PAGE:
April 10, 2012
New common core math standards require shift in national teacher preparation programs
Once again, a Kansas State University team has been invited to participate in an effort funded by the National Science Foundation to improve the education students will receive across the country. This time it is in the field of mathematics.
After a lengthy application process, the K-State team, consisting of the College of Arts and Sciences, and the College of Education and its Professional Development Schools (PDS) Partnership districts in Manhattan-Ogden, Riley County and Wamego, was one of 38 teams nationwide selected to participate in the Math Teacher Education Partnership. The MTE-Partnership is an initiative to address secondary math teacher preparation to align with the Common Core State Standards adopted in 45 states. The K-State team has several members including two department of curriculum and instruction faculty: Sherri Martinie, assistant professor; and David Allen, associate professor and field services director. Andrew Bennett, professor of mathematics in the College of Arts and Sciences, and educators from the PDS districts complete the team.
College of Education Associate Dean Debbie Mercer believes a team initiative with subject matter experts is the right approach for a project of this importance.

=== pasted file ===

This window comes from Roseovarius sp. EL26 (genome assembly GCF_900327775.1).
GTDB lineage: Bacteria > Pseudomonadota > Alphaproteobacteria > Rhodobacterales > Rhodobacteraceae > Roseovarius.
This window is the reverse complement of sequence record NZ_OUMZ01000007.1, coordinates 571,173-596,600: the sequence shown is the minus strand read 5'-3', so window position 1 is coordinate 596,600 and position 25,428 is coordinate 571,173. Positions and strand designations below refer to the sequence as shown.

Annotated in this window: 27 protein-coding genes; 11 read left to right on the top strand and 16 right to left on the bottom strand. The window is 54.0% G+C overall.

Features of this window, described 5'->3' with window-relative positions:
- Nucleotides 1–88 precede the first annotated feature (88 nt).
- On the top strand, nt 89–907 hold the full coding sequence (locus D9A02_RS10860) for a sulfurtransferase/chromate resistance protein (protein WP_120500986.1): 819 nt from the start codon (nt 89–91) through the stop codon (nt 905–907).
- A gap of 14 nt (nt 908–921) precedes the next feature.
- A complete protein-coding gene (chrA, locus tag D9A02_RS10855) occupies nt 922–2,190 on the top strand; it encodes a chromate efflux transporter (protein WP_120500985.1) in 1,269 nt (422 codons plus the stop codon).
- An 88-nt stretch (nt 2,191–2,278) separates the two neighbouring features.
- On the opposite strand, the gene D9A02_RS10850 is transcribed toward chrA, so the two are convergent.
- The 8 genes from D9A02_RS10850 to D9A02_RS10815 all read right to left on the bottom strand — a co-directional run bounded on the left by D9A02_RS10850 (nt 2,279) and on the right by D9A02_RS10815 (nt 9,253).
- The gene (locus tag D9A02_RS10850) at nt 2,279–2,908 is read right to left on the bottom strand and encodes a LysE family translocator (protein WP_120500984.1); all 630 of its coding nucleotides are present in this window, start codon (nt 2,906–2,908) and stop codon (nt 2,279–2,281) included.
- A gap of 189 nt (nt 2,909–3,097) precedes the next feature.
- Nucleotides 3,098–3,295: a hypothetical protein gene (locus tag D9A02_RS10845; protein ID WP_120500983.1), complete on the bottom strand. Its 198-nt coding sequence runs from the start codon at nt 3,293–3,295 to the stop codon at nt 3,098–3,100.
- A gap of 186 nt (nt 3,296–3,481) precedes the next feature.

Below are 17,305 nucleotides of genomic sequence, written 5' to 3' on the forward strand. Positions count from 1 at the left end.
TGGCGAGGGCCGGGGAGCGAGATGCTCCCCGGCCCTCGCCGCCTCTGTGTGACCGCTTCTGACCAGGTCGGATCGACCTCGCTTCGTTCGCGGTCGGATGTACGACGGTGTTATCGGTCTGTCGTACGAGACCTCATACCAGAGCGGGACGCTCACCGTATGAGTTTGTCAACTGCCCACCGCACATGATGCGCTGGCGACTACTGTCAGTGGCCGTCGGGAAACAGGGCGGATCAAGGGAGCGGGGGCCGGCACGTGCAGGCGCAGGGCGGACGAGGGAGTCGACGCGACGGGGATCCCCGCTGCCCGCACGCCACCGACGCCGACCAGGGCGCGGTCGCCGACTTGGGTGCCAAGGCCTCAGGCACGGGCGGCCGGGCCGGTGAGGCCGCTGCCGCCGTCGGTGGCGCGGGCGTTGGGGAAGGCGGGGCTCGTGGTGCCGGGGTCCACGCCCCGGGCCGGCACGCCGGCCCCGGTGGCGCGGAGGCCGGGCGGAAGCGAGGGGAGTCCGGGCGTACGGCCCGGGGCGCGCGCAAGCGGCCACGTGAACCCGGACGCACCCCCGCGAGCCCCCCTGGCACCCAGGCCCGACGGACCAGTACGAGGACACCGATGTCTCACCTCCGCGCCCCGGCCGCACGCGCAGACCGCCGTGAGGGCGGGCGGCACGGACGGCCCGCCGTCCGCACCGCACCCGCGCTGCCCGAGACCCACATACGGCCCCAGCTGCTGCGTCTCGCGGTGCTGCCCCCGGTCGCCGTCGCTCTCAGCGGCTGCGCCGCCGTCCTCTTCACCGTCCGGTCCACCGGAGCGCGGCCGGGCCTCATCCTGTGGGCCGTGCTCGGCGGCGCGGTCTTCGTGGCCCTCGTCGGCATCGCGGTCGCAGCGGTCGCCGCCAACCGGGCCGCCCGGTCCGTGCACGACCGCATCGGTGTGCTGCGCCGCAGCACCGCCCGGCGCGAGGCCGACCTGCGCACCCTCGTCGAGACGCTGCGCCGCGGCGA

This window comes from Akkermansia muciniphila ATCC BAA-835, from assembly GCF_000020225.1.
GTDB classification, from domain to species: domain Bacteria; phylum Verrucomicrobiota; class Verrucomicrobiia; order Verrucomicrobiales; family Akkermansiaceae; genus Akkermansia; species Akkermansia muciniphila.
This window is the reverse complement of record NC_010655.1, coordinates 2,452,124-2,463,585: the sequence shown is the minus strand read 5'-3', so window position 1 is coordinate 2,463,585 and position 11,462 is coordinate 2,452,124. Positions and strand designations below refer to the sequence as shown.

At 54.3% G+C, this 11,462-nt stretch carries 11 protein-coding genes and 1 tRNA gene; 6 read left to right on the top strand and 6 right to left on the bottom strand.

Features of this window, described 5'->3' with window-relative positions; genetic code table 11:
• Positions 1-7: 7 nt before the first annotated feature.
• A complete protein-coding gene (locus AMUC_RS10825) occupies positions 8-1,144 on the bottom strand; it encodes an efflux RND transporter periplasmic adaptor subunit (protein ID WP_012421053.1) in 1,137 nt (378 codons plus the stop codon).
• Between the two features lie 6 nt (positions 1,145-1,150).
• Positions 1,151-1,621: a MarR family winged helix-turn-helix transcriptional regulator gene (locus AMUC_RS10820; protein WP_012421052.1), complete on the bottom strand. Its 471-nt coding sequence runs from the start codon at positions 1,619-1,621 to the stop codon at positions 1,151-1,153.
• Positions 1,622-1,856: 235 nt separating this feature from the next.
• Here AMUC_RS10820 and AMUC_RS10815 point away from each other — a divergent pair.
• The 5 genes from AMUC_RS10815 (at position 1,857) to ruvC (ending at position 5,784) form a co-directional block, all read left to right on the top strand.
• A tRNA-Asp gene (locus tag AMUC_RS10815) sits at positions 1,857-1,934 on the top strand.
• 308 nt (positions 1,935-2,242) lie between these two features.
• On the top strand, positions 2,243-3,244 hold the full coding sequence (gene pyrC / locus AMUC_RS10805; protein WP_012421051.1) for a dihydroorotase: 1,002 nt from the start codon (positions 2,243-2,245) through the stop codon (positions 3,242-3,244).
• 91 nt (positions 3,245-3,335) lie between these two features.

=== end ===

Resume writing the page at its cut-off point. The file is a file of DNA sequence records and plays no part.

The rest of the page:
“I am proud that Kansas State University is part of the national conversation focused on collaboration to improve mathematics educator preparation programs and mathematic student learning,” Mercer said. “We have outstanding faculty and P-12 partners working together on this in initiative.”
Martinie explained the new common core standards are a departure from the current standards, where teachers were expected to expose students to many different mathematical concepts throughout the year. The new standards shift the focus from quantity to quality, with the goal of students learning fewer concepts at a higher level and developing higher-level reasoning skills. They provide more clarity and consistency in what students are expected to learn across the country.
“I am so glad Dean Mercer brought this project to our attention because success relies heavily on the ability of teachers to teach these concepts to students,” Martinie said. “Teachers will be designing lesson plans to meet these expectations. I feel strongly that once we adjust to the changes and because we are all going to be sharing the same goals, we will be more efficient and effective. We can pool our resources and work together. A math teacher in West Virginia now has a great deal in common with a math teacher in Montana. It’s an opportunity for teachers to collaborate no matter where they are.”
In March, Martinie and Bennett attended the MTE-Partnership conference where educators gathered to validate and refine guiding principles for mathematics teacher preparation programs that will effectively implement the Common Core State Standards and will effectively prepare secondary math teacher candidates so their students are college and career ready.
The MTE-Partnership was borne out of the Science and Mathematics Teacher Imperative (SMTI), begun by the Association of Public Land-grant Universities. The association is a commitment by 129 public research universities to increase the quantity, quality and diversity of the science and mathematics teachers they prepare. K-State is an SMTI partner and Association of Public Land-grant Universities member.